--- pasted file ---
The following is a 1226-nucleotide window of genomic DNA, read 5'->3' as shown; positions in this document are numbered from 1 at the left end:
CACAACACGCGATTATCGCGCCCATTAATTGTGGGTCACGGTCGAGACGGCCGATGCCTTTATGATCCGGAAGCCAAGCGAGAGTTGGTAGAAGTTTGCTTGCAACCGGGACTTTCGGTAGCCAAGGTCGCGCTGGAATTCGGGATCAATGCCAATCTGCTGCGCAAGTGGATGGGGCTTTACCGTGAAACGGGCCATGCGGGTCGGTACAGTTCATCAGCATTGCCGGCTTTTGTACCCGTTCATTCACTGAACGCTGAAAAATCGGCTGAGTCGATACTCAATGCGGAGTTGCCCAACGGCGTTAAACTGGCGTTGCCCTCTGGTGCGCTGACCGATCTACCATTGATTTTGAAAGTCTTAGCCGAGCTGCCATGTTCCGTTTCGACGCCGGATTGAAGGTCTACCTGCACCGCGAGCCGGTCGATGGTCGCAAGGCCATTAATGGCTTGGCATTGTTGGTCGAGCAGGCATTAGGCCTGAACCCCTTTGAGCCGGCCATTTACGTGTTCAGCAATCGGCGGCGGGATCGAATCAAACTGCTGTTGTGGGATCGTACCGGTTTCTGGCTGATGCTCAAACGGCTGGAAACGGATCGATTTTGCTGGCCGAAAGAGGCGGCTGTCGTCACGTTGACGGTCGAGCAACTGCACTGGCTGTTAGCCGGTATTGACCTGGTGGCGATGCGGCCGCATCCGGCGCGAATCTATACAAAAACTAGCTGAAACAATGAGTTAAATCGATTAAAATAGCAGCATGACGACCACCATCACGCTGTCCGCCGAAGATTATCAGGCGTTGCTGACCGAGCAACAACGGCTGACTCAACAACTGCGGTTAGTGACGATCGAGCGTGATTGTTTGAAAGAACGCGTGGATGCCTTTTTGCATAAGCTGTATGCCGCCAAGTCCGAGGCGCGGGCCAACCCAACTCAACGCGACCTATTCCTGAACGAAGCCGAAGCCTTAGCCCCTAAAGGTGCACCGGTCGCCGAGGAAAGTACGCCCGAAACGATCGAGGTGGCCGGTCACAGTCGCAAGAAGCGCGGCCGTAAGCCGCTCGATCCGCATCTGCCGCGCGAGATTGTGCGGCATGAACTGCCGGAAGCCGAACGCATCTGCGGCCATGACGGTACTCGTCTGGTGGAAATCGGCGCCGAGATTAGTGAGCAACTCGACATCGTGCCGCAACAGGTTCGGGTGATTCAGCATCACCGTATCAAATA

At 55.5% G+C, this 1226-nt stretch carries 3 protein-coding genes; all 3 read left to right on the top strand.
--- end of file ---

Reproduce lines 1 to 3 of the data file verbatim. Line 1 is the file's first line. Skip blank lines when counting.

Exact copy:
The following is a 1226-nucleotide window of genomic DNA, read 5'->3' as shown; positions in this document are numbered from 1 at the left end:
CACAACACGCGATTATCGCGCCCATTAATTGTGGGTCACGGTCGAGACGGCCGATGCCTTTATGATCCGGAAGCCAAGCGAGAGTTGGTAGAAGTTTGCTTGCAACCGGGACTTTCGGTAGCCAAGGTCGCGCTGGAATTCGGGATCAATGCCAATCTGCTGCGCAAGTGGATGGGGCTTTACCGTGAAACGGGCCATGCGGGTCGGTACAGTTCATCAGCATTGCCGGCTTTTGTACCCGTTCATTCACTGAACGCTGAAAAATCGGCTGAGTCGATACTCAATGCGGAGTTGCCCAACGGCGTTAAACTGGCGTTGCCCTCTGGTGCGCTGACCGATCTACCATTGATTTTGAAAGTCTTAGCCGAGCTGCCATGTTCCGTTTCGACGCCGGATTGAAGGTCTACCTGCACCGCGAGCCGGTCGATGGTCGCAAGGCCATTAATGGCTTGGCATTGTTGGTCGAGCAGGCATTAGGCCTGAACCCCTTTGAGCCGGCCATTTACGTGTTCAGCAATCGGCGGCGGGATCGAATCAAACTGCTGTTGTGGGATCGTACCGGTTTCTGGCTGATGCTCAAACGGCTGGAAACGGATCGATTTTGCTGGCCGAAAGAGGCGGCTGTCGTCACGTTGACGGTCGAGCAACTGCACTGGCTGTTAGCCGGTATTGACCTGGTGGCGATGCGGCCGCATCCGGCGCGAATCTATACAAAAACTAGCTGAAACAATGAGTTAAATCGATTAAAATAGCAGCATGACGACCACCATCACGCTGTCCGCCGAAGATTATCAGGCGTTGCTGACCGAGCAACAACGGCTGACTCAACAACTGCGGTTAGTGACGATCGAGCGTGATTGTTTGAAAGAACGCGTGGATGCCTTTTTGCATAAGCTGTATGCCGCCAAGTCCGAGGCGCGGGCCAACCCAACTCAACGCGACCTATTCCTGAACGAAGCCGAAGCCTTAGCCCCTAAAGGTGCACCGGTCGCCGAGGAAAGTACGCCCGAAACGATCGAGGTGGCCGGTCACAGTCGCAAGAAGCGCGGCCGTAAGCCGCTCGATCCGCATCTGCCGCGCGAGATTGTGCGGCATGAACTGCCGGAAGCCGAACGCATCTGCGGCCATGACGGTACTCGTCTGGTGGAAATCGGCGCCGAGATTAGTGAGCAACTCGACATCGTGCCGCAACAGGTTCGGGTGATTCAGCATCACCGTATCAAATA

At 55.5% G+C, this 1226-nt stretch carries 3 protein-coding genes; all 3 read left to right on the top strand.